Learning outcomes from #libcampuk12

What are your concrete outcomes from #libcampuk12? What will you do differently in your job/life in the future because of attending?

I have asked this question on twitter yesterday, yet I am not sure what my own reply is. Let’s see what happens while I write this post…

As I have changed jobs recently I didn’t have any concrete problems or things that I brought to this library camp, as I am still learning how things work in the new place and why we are doing things a certain way. I will only be able to question and change once I know what the rationale for a process is at the moment and then I might decide that I don’t agree or it just doesn’t make sense. At previous library camps I always had specific questions, ideas or needs that I wanted to deal with, e.g. how to plan a library space, how to motivate myself or how to implement a new idea at work.

I believe that all this made it harder for me to get the most out of the event. I also didn’t chat to as many new people as I had hoped. There were a lot of people I knew from previous events and by the time I had caught up with most of them the day was over.

There are still some points I am taking away from the day though:

  • I have found out about some more games and game-y things that I can explore, even if that isn’t necessarily for work. I am not a gamer and was never a good loser. It’s a big exciting mystery to me.
  • I must find a better system to not just hang round with people I know at events. There is always a temptation to do this as many of them I don’t see at any other times but I know I am good at networking and meeting new people at conferences and events. This time I realised that how well I socialise depends too much on my mood (yes, believe it or not) and possibly sugar intake.
  • I am good at introducing people to each other who should have met ages ago. (No, not as in match-making but I could try if you have someone in mind.) How can I use that better?
  • I must also write the topics I am meant to discuss with people I hardly ever see in my hand (or somewhere else obvious). I was meant to have two conversations on Saturday that I didn’t have because I forgot (and the other people didn’t bring it up either – ahem!).
  • I had my first meeting with my chartership mentor and I think I understand how to approach my PPDP now.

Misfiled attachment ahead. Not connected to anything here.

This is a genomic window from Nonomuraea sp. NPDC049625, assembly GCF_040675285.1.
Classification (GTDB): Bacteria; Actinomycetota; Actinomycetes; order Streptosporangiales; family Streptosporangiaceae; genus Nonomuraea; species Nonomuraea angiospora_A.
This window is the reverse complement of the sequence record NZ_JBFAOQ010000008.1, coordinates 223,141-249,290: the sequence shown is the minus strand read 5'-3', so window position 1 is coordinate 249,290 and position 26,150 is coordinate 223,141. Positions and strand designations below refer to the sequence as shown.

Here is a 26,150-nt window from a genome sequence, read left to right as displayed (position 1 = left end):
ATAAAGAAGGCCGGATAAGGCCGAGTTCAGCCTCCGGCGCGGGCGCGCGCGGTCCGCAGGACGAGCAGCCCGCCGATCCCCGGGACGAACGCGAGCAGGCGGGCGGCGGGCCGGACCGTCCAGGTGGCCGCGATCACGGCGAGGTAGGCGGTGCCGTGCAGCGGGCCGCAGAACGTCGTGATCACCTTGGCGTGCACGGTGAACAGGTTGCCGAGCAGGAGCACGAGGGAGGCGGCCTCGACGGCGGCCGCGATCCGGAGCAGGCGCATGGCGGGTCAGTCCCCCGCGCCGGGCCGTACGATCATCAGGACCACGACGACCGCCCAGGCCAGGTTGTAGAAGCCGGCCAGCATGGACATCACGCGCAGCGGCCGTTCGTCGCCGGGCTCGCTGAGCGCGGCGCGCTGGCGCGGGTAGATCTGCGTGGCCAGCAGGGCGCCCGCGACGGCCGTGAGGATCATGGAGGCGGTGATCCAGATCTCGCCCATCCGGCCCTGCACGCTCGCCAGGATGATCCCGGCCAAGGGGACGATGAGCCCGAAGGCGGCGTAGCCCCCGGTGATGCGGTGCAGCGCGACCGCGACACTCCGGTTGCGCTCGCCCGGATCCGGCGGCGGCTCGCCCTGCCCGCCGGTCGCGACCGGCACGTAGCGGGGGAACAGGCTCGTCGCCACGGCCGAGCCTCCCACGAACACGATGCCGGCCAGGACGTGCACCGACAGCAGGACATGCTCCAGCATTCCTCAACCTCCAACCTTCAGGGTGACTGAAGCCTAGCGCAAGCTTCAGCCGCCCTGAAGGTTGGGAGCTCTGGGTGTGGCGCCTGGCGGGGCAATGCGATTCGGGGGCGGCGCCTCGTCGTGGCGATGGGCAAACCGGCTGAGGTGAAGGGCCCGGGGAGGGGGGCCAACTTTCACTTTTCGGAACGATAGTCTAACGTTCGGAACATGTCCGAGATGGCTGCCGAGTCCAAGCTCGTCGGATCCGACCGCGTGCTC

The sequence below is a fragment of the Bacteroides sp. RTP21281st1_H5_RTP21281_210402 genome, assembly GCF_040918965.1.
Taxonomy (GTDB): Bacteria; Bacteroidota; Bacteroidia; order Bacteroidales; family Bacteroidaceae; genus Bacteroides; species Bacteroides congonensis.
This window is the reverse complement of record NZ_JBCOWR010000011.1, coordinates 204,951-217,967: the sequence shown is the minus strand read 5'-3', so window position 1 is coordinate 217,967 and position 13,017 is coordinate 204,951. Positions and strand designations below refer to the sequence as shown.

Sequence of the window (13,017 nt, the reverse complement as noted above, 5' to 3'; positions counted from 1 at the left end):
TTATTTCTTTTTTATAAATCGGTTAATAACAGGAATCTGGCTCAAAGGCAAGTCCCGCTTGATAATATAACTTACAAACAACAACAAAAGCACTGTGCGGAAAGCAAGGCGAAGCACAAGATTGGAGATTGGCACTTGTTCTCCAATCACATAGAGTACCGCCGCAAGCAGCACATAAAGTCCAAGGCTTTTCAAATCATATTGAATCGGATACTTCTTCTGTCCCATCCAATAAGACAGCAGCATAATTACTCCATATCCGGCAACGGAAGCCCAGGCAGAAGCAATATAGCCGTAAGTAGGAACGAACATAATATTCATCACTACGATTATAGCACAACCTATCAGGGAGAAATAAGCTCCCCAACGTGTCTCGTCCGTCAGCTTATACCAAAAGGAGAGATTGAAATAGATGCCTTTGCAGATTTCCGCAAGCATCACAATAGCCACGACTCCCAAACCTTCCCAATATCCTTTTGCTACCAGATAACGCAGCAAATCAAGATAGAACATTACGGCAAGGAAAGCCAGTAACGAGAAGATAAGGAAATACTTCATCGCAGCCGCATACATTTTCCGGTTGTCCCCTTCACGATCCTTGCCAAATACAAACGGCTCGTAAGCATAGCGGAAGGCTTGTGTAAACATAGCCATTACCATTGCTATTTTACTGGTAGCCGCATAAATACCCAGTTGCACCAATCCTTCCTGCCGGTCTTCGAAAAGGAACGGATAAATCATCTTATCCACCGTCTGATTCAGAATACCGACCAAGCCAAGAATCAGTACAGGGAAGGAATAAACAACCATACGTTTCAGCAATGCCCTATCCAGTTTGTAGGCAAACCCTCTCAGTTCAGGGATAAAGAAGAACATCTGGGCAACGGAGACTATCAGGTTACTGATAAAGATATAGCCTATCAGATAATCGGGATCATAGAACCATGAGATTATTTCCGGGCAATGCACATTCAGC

• I have enthused people to possibly arrange two more library camps: Ireland and Sheffield.
  • And now for aiming high: try to build a world (or at least a camp) without doors. They inhibit people to enter/leave discussions. Library Camp Leeds sessions took part in one large hall (later park) and it was much easier to join other sessions and groups.

One quick question: Are there any unconferences for language learning providers/resource centres yet?

About these ads

About Carolin Schneider

Gas station attendant of the mind (librarian), learner, reader, googler, traveller, web 2.0er, library camper. My personal views.
This entry was posted in librarycamp and tagged . Bookmark the permalink.

3 Responses to Learning outcomes from #libcampuk12

  1. Michelle says:

    Perhaps you could propose a speed dating type session at the next Library Camp??

  2. Carolin says:

    That is an excellent idea, Michelle! Will you remind me ?

  3. Annie says:

    I agree with the no-door policy! One or two of the sessions I was in turned out to be not that relevant to me, but I would have had to cross the circle to get to the door, probably making a lot of noise as I did so, and I decided that would feel like too much of a ‘statement’ so stayed put. A camp in a park sounds like a very good idea!

Leave a Reply

Fill in your details below or click an icon to log in:

WordPress.com Logo

You are commenting using your WordPress.com account. Log Out / Change )

Twitter picture

You are commenting using your Twitter account. Log Out / Change )

Facebook photo

You are commenting using your Facebook account. Log Out / Change )

Google+ photo

You are commenting using your Google+ account. Log Out / Change )

Connecting to %s